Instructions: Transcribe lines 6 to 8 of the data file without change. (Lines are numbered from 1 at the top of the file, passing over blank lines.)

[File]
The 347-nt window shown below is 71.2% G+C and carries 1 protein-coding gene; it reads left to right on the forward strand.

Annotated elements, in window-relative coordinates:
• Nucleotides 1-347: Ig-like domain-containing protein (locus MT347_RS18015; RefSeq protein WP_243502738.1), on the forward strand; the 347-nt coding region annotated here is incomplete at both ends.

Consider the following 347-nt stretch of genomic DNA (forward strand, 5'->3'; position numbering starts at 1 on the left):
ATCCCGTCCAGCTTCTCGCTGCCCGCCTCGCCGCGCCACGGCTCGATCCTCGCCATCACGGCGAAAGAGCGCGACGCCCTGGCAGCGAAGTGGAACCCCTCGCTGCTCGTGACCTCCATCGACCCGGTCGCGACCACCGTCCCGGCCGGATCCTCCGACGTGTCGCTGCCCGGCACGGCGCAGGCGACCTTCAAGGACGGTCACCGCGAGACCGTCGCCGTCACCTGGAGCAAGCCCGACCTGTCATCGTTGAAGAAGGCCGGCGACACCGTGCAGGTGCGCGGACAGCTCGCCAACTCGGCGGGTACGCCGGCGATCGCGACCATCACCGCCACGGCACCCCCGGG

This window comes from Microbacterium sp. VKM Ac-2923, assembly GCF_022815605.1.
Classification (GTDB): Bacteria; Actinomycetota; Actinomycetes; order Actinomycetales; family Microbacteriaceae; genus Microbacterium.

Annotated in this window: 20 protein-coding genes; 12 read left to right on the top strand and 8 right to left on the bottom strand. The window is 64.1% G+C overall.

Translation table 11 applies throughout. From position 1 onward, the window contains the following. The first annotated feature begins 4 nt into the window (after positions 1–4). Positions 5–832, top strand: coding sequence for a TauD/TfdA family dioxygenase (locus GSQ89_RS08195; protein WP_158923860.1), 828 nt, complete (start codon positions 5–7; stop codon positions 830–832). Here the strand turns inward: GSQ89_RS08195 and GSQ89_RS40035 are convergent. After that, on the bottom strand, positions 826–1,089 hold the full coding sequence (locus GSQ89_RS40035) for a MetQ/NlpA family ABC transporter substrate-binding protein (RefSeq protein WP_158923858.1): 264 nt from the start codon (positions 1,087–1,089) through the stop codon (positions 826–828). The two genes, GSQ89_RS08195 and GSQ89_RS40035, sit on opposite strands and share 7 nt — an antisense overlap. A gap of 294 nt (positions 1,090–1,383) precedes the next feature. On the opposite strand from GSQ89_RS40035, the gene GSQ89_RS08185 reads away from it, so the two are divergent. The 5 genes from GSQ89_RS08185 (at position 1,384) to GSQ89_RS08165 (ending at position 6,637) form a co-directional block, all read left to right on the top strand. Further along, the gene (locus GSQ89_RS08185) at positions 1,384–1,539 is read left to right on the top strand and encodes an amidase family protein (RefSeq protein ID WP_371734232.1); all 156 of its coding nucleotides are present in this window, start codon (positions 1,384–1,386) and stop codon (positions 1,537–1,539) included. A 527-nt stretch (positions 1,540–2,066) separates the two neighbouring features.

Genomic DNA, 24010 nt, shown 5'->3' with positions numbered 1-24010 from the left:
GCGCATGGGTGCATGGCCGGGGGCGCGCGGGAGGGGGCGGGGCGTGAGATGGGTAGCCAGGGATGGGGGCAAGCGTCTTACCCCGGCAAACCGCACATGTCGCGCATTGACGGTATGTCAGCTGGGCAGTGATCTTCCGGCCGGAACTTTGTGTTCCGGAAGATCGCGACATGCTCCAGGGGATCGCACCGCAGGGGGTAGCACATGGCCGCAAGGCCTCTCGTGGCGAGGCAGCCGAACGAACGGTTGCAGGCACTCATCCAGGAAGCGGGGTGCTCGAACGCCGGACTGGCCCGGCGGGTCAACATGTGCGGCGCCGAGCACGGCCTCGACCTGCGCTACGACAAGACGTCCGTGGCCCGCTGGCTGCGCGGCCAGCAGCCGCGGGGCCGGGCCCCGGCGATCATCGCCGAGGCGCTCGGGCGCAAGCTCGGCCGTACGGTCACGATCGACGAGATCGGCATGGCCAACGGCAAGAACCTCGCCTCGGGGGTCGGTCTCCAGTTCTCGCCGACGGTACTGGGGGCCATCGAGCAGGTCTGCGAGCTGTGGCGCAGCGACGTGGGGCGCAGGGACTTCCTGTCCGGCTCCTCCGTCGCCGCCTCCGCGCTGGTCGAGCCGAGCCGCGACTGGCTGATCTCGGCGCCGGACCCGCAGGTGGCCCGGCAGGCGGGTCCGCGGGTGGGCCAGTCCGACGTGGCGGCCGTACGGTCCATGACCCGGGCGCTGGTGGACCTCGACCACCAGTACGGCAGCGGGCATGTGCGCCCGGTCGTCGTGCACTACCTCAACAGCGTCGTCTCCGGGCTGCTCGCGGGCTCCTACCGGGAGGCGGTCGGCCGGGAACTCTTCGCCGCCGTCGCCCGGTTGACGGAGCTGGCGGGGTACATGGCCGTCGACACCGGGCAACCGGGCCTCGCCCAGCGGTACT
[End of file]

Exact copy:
This window comes from Microbacterium sp. VKM Ac-2923, assembly GCF_022815605.1.
Classification (GTDB): Bacteria; Actinomycetota; Actinomycetes; order Actinomycetales; family Microbacteriaceae; genus Microbacterium.

Annotated in this window: 20 protein-coding genes; 12 read left to right on the top strand and 8 right to left on the bottom strand. The window is 64.1% G+C overall.